I've posted in other generator threads on Hearth, but just would like to reiterate one thing. I've had a number of things happen with my genset which leads me to suspect that the "dirty" power produced by these non-inverters is probably having a negative effect on some of the things being powered. My very sensitive Wood boiler controller doesn't want anything to do with it (variable speed fan oscillation), and the microwave runs differently, and (if on), changes the sound pitch of the oil burner motor. After noticing that, I try to run the microwave with nothing other than lights drawing. This is not a case of insufficient wattage or motor start-up issues - the meters on my transfer switch show that usage, is always way under capacity, and the balance is also very good. Sometime soon, I'm going to borrow another similar sized genset to see if the HD on another unit might be better (no AVR adjustment on mine). So just a word of advice to be aware of any differences in operation or sound of what you are powering - might be better to avoid using a particular device if there's any question, or run it standalone if possible.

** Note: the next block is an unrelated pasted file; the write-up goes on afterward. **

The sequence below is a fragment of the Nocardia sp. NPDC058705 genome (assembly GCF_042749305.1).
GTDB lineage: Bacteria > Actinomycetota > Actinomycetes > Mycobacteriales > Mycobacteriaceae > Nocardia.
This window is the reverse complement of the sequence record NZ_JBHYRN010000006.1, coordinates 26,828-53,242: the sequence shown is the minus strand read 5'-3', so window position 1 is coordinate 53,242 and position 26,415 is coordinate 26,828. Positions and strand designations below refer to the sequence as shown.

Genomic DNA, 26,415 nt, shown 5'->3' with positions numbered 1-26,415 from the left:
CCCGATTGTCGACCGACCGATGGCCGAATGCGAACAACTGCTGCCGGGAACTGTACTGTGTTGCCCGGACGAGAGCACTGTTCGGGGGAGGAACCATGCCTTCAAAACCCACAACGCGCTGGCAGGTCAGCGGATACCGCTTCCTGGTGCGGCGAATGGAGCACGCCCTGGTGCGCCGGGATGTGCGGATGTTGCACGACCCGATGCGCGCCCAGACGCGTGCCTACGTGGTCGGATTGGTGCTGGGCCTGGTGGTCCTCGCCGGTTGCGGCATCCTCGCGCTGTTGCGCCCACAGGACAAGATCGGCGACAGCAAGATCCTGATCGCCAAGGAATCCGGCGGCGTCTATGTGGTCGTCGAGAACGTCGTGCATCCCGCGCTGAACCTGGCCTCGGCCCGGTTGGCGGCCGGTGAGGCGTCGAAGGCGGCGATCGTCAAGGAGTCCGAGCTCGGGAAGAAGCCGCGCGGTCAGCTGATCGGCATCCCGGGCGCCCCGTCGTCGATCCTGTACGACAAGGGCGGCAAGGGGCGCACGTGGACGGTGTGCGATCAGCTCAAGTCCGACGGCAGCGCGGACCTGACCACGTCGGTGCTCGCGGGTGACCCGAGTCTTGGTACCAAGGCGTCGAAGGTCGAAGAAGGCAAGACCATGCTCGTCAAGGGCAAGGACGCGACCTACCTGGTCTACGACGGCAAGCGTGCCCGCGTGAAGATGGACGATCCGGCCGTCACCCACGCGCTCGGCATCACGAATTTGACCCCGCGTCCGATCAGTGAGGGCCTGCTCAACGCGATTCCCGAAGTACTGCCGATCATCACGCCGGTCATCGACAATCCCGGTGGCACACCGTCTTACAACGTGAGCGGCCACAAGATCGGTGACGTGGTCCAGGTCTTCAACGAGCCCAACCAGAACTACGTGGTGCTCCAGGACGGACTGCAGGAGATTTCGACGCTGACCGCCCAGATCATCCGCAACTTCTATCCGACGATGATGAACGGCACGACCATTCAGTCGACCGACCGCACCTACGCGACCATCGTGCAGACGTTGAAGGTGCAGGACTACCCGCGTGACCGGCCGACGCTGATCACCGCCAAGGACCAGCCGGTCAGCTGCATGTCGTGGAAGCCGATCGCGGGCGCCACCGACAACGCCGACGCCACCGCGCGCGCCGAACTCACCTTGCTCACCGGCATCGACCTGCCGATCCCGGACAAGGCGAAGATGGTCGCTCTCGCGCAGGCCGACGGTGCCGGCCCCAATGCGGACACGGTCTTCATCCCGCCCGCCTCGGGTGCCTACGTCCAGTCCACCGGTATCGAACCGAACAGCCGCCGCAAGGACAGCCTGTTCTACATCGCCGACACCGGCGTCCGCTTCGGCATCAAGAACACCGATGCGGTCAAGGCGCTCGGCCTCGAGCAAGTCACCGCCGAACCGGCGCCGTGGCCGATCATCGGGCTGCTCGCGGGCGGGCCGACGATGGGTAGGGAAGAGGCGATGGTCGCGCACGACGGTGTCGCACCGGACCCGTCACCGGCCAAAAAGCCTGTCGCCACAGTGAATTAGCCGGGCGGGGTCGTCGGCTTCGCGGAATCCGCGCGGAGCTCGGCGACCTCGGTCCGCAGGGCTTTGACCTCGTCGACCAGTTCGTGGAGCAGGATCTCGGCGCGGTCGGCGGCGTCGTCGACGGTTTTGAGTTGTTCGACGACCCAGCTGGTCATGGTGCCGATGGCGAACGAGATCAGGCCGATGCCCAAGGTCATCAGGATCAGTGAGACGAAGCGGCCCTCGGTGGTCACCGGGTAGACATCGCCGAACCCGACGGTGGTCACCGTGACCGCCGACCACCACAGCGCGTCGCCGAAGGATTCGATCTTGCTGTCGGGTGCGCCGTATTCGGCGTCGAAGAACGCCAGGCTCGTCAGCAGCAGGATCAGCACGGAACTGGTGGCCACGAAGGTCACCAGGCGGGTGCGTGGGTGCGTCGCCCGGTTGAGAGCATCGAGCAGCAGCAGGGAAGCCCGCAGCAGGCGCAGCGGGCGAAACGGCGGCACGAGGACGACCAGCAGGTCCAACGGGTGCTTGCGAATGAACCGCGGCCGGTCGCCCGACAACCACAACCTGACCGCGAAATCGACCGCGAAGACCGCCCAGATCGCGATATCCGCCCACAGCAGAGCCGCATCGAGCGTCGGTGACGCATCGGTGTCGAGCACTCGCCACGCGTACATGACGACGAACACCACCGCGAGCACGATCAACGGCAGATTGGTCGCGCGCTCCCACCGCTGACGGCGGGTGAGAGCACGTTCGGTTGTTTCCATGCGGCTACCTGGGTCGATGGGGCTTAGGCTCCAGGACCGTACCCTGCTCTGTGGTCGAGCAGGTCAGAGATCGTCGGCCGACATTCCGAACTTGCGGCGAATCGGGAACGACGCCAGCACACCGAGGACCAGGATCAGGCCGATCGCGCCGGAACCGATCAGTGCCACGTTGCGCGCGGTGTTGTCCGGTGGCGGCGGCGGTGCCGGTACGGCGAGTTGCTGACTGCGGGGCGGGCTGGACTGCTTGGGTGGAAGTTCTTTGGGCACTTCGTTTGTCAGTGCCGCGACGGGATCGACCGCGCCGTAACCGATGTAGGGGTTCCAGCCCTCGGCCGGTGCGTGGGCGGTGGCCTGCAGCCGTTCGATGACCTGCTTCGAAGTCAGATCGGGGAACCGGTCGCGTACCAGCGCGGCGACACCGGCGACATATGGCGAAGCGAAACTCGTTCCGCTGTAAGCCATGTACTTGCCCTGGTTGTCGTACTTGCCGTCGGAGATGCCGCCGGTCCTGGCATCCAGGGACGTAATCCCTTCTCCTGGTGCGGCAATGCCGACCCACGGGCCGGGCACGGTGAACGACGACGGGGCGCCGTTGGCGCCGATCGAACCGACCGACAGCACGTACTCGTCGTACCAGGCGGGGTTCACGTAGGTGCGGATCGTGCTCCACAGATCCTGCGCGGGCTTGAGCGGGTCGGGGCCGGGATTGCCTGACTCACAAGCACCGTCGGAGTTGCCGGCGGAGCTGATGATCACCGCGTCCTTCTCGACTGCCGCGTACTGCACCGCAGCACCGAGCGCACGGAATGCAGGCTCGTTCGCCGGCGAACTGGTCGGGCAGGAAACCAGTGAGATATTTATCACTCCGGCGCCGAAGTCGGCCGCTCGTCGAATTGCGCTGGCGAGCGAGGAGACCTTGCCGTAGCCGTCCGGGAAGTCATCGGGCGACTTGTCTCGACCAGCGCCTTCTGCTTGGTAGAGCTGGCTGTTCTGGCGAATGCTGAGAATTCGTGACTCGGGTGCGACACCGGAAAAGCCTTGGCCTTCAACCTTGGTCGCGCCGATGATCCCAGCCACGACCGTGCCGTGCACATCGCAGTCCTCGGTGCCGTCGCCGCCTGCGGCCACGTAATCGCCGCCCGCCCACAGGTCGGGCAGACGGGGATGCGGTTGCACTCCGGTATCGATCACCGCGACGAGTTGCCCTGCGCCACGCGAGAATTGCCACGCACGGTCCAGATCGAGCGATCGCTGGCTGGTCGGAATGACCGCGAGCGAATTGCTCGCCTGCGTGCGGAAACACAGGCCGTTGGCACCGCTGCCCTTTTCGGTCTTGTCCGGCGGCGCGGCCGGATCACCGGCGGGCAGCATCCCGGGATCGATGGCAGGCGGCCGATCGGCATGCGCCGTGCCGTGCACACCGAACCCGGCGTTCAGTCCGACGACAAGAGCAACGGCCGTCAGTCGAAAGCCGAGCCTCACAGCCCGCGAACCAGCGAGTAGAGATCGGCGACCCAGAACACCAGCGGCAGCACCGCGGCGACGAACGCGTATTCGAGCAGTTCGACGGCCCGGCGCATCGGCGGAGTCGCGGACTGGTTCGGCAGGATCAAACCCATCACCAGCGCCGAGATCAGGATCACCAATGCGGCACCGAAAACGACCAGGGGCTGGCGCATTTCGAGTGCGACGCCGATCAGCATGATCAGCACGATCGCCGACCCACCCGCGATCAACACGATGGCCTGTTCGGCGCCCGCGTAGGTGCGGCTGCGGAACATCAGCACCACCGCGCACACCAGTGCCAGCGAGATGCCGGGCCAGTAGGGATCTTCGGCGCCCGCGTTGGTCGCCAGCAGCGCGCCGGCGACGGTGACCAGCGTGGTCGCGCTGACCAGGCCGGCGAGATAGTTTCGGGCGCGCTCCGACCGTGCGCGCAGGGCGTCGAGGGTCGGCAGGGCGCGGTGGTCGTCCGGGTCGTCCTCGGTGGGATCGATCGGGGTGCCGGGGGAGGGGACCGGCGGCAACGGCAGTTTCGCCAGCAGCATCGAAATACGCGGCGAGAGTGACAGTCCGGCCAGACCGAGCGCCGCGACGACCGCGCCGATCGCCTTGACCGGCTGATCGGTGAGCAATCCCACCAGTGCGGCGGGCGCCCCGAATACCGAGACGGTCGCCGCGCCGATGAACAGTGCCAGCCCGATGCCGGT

15. heat seeker

    heat seeker Minister of Fire

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    +1 on the rant - I agree wholeheartedly!
  16. amellefson

    amellefson Member

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    I have wired pull behind gensets on jobsites in the past. Many of those have all types of adjustments, one of them being hertz (Hz). I know that smaller ones don't have that, but that may be your problem.

    PS is your genset grounded properly?

    Tony
  17. SlyFerret

    SlyFerret Minister of Fire

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    Wow... wound a little tight tonight!